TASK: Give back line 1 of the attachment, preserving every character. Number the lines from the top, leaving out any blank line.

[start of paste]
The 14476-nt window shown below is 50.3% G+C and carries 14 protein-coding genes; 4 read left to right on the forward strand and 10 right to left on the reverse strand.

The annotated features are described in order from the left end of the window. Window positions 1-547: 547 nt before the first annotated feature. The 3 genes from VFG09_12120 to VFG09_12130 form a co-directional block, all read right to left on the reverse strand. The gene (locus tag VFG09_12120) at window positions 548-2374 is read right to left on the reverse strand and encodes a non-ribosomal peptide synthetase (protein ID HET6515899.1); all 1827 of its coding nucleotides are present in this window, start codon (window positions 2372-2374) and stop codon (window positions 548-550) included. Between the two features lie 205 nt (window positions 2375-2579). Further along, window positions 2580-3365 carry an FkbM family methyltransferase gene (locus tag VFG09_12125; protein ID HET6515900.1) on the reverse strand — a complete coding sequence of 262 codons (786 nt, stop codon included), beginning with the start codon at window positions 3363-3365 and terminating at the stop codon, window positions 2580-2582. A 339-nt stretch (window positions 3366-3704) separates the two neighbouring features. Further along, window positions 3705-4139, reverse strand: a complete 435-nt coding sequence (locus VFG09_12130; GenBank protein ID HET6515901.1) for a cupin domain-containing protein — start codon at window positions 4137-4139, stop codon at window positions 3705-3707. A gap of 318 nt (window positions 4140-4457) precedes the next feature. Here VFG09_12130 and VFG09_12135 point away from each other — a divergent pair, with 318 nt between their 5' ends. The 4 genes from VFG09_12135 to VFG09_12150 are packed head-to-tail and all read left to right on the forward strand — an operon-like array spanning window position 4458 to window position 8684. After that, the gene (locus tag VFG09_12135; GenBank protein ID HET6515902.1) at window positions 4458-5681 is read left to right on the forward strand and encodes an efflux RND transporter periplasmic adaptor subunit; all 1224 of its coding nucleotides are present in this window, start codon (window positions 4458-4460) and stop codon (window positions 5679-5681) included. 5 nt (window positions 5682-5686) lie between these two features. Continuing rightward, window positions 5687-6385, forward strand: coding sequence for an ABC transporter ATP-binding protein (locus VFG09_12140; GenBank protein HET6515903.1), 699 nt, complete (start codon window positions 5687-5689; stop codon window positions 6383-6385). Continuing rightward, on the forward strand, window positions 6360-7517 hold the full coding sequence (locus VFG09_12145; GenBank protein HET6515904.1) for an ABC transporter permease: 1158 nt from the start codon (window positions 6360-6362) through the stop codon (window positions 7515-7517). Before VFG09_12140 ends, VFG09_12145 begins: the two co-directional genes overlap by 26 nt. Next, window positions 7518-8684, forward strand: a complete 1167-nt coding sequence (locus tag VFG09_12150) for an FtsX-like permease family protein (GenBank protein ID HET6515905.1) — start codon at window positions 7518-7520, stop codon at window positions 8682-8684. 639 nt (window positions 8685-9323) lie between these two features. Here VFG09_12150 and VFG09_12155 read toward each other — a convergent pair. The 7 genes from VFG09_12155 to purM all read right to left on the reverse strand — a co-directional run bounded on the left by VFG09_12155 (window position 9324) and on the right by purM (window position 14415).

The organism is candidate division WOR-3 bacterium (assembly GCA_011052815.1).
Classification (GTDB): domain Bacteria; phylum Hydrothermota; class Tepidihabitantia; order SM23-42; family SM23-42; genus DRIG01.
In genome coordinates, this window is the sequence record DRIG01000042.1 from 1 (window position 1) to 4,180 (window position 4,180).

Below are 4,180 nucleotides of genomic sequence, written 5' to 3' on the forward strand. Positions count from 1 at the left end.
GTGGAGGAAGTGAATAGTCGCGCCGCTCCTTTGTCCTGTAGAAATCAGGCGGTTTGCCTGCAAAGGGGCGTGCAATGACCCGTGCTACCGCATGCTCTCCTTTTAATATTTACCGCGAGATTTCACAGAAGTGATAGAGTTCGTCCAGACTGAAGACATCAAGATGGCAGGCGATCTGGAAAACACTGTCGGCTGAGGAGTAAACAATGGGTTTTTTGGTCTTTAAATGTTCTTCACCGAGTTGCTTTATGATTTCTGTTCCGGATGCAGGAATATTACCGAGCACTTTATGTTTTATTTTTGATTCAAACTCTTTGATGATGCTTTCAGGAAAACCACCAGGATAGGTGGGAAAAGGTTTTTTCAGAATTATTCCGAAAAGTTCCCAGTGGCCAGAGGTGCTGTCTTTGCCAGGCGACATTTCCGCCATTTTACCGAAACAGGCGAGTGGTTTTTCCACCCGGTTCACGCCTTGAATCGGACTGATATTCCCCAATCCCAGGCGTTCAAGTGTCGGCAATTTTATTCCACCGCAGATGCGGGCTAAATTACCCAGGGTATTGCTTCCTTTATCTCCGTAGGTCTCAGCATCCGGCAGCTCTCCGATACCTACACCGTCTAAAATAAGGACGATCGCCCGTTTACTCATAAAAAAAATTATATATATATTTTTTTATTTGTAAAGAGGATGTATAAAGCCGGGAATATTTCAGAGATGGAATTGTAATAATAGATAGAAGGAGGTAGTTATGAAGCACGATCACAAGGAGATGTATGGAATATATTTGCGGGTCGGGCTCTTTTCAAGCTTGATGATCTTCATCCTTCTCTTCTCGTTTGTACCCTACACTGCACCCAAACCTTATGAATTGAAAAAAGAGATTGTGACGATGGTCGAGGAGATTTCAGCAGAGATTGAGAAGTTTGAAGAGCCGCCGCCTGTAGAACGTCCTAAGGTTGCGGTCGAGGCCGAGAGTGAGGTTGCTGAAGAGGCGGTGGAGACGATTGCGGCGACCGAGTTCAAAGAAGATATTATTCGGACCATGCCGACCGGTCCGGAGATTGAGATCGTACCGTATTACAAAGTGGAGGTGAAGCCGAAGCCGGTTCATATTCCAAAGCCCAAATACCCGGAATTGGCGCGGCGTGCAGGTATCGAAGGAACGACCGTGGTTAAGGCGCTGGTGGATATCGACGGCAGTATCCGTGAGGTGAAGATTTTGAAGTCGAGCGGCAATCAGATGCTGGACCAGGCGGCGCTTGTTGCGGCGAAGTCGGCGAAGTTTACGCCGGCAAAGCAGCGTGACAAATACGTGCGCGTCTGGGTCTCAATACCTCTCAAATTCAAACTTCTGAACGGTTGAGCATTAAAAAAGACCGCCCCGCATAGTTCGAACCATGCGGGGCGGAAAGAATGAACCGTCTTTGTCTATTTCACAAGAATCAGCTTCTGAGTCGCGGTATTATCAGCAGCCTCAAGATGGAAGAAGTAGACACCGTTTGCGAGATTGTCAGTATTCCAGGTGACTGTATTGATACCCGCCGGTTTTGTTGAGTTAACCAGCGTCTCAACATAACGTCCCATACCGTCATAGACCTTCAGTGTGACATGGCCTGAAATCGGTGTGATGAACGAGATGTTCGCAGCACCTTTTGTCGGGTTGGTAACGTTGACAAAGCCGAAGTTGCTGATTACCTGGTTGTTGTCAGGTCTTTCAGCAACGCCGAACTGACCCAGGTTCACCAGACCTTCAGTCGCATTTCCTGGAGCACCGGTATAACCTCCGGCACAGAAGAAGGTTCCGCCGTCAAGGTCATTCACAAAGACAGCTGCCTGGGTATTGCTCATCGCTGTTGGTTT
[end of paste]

The 14476-nt window shown below is 50.3% G+C and carries 14 protein-coding genes; 4 read left to right on the forward strand and 10 right to left on the reverse strand.